His preoccupation with solving murder mysteries came to him initially because he was charged with murder in the very first book - "What Angels Fear." From that first book forward, he has become embroiled in the solving of other mysteries and now he has it "down pat" so to speak. It's very interesting how he consistently and persistently follows up on the slightest leads until he finds a little truth here and there and then goes back to the individuals he has previously questioned only to turn up more clues, etc.

In this 6th book, "Where Shadows Dance" - although struggling with truths previously revealed about his own heritage, he continues to harbor strong feelings for the actress he has loved since she was 16 and he was 21 - Kat Boleyn. However, in "What Remains of Heaven," he and Hero had some interpersonal action when they thought they had only a few minutes to live which has resulted in some serious complications to their respective lives. One phrase that has stood out over and over in my mind was when Sebastian was trying to persuade Hero to marry him and he said these words "I promise to never give you cause to regret marrying me." This from a man who has only had one true love in his life and has spent months drinking himself nearly to death because he can't see how to go on without Kat. Yet, with his honor still intact, he makes this promise to Hero and the reader knows full well, he will keep his word.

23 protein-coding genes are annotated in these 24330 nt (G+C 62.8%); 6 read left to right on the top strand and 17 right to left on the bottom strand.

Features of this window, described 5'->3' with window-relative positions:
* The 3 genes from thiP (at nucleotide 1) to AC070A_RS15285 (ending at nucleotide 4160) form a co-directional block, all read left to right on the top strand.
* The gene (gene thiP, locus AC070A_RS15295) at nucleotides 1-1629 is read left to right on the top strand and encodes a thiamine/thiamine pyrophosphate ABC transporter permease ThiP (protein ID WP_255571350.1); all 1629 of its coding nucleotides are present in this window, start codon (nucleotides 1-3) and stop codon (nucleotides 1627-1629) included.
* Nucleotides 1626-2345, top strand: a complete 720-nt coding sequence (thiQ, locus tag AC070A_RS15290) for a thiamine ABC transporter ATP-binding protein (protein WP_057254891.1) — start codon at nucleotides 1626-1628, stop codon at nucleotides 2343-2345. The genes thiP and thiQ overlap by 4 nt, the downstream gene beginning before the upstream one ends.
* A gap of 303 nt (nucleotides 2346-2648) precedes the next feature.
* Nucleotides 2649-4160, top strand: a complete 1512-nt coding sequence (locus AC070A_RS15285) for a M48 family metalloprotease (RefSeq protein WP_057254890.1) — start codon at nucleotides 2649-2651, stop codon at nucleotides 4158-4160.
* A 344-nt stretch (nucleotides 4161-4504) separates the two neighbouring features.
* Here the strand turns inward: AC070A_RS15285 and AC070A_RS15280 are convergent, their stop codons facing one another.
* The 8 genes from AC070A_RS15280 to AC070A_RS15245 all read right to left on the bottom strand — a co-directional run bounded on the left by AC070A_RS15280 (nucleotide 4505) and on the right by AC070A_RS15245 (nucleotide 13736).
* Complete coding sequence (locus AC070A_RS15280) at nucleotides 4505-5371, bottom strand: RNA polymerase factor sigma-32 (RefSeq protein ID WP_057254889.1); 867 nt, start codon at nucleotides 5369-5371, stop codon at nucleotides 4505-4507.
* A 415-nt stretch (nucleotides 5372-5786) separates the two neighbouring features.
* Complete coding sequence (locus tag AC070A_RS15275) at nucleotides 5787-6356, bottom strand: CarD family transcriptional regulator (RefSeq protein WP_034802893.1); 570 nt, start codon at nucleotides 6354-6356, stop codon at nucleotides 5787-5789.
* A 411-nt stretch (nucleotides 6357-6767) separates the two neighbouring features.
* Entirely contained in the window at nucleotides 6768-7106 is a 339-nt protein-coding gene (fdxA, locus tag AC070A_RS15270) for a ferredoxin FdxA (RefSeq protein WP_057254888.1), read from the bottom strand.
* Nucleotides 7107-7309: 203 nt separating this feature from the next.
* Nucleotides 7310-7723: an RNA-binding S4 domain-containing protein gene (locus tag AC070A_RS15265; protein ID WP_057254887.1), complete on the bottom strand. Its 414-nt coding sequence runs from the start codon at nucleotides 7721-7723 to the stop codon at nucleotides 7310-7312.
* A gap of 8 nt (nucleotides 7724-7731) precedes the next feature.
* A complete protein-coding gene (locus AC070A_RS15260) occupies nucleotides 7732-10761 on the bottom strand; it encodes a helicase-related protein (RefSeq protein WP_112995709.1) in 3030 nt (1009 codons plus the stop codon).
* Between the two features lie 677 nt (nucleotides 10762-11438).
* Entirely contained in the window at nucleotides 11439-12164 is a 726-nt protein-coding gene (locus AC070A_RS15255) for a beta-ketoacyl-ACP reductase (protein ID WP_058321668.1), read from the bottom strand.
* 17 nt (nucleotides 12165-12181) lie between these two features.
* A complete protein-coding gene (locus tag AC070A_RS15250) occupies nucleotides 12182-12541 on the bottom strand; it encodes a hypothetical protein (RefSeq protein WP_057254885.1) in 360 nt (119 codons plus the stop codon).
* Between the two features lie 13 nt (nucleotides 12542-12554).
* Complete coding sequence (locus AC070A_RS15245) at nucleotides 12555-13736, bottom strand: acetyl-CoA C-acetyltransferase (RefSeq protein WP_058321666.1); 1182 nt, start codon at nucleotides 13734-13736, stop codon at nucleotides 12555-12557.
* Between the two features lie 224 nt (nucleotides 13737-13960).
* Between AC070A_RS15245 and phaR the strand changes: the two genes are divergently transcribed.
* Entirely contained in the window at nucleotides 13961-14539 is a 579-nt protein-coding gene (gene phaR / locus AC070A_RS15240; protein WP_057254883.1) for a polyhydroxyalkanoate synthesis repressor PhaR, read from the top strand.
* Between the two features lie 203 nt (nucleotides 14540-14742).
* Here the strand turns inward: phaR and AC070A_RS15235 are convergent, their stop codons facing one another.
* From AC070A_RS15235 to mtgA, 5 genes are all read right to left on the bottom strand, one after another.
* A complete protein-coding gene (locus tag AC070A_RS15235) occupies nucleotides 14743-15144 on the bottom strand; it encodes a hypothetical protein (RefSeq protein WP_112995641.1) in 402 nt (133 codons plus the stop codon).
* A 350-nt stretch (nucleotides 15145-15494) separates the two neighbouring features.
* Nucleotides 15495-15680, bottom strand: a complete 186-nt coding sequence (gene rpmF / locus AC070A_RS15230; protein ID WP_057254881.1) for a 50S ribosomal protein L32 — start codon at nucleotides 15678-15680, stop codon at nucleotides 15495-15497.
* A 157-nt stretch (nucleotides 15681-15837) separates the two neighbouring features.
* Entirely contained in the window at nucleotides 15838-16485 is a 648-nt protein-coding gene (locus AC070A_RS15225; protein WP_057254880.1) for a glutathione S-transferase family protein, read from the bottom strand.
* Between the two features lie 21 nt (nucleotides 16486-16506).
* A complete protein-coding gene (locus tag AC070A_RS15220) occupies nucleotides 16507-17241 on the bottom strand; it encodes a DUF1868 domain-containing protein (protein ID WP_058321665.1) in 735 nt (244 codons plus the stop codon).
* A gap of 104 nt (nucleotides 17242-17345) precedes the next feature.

When Sebastian's friend, Paul Gibson, surgeon, poppy eater and autopsier (not a real word) extraordinaire examines a man everyone assumed died of a heart attack, Paul notices that he was stabbed up high behind his neck. Sebastian is called in and before long more dead bodies are piling up even as Sebastian does what he does best. We have some great international intrigue but one of my favorite parts is when our dear Hero gets kidnapped and you will not believe how she so marvelously gets herself out of that one. The reader is beginning to realize she is named "Hero" for a very good reason.